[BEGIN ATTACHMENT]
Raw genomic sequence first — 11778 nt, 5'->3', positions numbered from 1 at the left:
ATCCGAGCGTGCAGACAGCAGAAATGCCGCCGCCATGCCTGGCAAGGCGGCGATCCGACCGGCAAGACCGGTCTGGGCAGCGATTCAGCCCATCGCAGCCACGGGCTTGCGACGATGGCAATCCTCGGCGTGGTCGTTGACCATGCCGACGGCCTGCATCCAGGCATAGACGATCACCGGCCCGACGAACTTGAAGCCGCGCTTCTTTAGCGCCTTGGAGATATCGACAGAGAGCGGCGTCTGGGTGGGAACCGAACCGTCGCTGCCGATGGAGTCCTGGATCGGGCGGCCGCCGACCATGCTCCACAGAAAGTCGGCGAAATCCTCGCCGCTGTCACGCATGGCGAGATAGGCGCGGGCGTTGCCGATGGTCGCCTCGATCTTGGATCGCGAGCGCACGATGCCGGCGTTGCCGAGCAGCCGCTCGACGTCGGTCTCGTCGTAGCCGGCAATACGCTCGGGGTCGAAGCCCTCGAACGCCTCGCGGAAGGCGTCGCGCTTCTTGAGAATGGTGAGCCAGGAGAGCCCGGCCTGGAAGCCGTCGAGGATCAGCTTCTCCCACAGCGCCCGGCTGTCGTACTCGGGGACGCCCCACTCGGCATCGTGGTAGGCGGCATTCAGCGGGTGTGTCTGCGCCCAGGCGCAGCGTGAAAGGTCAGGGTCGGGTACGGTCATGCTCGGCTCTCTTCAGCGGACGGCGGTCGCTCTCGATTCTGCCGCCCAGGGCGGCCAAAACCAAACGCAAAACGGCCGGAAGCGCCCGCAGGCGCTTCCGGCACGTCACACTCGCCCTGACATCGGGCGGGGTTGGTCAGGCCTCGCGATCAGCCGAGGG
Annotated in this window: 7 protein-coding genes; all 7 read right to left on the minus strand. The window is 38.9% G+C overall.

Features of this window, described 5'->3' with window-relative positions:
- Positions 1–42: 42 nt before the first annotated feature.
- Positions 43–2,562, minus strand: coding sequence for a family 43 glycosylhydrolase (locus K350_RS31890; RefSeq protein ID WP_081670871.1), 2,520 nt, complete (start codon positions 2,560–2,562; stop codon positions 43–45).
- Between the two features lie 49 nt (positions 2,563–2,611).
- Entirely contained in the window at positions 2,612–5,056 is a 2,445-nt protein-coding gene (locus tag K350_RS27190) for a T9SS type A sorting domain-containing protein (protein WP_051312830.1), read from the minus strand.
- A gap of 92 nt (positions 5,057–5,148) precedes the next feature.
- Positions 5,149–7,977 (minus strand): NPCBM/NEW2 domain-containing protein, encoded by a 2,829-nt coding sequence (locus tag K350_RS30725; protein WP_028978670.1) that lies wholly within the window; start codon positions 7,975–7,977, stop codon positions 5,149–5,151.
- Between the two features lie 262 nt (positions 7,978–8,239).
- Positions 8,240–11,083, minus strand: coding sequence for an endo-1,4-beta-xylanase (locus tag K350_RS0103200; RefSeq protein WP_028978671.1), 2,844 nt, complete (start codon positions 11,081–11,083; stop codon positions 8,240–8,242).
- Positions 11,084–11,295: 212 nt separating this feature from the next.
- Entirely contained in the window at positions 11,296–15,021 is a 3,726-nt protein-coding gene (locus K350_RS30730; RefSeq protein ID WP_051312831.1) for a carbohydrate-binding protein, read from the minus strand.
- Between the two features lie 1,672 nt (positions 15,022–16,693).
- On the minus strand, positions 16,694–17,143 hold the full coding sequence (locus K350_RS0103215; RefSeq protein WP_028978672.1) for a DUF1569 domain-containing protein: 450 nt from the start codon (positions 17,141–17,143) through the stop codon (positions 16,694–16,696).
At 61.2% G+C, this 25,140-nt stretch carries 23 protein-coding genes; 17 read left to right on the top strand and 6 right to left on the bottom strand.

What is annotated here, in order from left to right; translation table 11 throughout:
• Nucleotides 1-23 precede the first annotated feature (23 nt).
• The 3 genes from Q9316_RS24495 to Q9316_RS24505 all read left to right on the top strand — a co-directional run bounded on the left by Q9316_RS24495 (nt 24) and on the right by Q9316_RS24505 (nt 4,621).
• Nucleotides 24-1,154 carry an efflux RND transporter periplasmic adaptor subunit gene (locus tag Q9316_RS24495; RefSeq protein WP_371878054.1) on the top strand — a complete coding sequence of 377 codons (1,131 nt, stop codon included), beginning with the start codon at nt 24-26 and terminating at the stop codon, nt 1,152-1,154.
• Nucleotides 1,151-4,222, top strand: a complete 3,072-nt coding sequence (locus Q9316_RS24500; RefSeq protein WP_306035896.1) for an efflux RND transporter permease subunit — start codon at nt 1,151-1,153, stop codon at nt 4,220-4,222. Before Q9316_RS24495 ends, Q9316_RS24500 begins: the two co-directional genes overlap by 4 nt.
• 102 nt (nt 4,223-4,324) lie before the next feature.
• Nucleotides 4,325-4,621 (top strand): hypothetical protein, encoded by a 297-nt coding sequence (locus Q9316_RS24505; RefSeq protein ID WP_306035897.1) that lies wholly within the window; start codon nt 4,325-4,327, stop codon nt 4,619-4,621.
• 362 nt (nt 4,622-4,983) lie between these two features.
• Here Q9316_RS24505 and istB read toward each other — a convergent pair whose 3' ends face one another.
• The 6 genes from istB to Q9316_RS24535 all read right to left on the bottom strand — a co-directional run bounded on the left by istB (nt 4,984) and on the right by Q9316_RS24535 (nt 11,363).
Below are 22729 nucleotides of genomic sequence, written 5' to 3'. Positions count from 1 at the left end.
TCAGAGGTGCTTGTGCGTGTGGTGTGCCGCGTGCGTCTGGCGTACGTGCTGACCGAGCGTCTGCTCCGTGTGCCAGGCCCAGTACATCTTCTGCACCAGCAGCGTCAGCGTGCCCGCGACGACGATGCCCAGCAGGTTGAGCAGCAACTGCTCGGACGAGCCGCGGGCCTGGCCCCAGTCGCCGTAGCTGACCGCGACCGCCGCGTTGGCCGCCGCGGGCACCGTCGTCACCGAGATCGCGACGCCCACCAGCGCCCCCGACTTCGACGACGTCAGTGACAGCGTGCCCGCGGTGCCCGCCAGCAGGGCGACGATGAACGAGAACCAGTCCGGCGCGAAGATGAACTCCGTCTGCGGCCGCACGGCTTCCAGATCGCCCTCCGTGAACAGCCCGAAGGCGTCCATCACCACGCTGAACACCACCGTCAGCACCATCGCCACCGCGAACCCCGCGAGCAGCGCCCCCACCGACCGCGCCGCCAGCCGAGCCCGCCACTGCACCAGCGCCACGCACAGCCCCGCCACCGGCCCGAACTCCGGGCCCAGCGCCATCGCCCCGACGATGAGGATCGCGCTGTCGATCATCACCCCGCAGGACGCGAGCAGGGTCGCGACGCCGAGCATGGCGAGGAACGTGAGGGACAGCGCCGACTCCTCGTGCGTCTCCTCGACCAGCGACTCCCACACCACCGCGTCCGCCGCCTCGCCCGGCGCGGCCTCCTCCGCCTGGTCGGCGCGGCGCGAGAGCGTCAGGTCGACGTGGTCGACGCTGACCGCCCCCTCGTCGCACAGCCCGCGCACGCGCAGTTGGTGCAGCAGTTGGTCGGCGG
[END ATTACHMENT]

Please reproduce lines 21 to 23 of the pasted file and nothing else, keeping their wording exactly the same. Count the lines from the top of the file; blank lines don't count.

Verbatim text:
• Nucleotides 24-1,154 carry an efflux RND transporter periplasmic adaptor subunit gene (locus tag Q9316_RS24495; RefSeq protein WP_371878054.1) on the top strand — a complete coding sequence of 377 codons (1,131 nt, stop codon included), beginning with the start codon at nt 24-26 and terminating at the stop codon, nt 1,152-1,154.
• Nucleotides 1,151-4,222, top strand: a complete 3,072-nt coding sequence (locus Q9316_RS24500; RefSeq protein WP_306035896.1) for an efflux RND transporter permease subunit — start codon at nt 1,151-1,153, stop codon at nt 4,220-4,222. Before Q9316_RS24495 ends, Q9316_RS24500 begins: the two co-directional genes overlap by 4 nt.
• 102 nt (nt 4,223-4,324) lie before the next feature.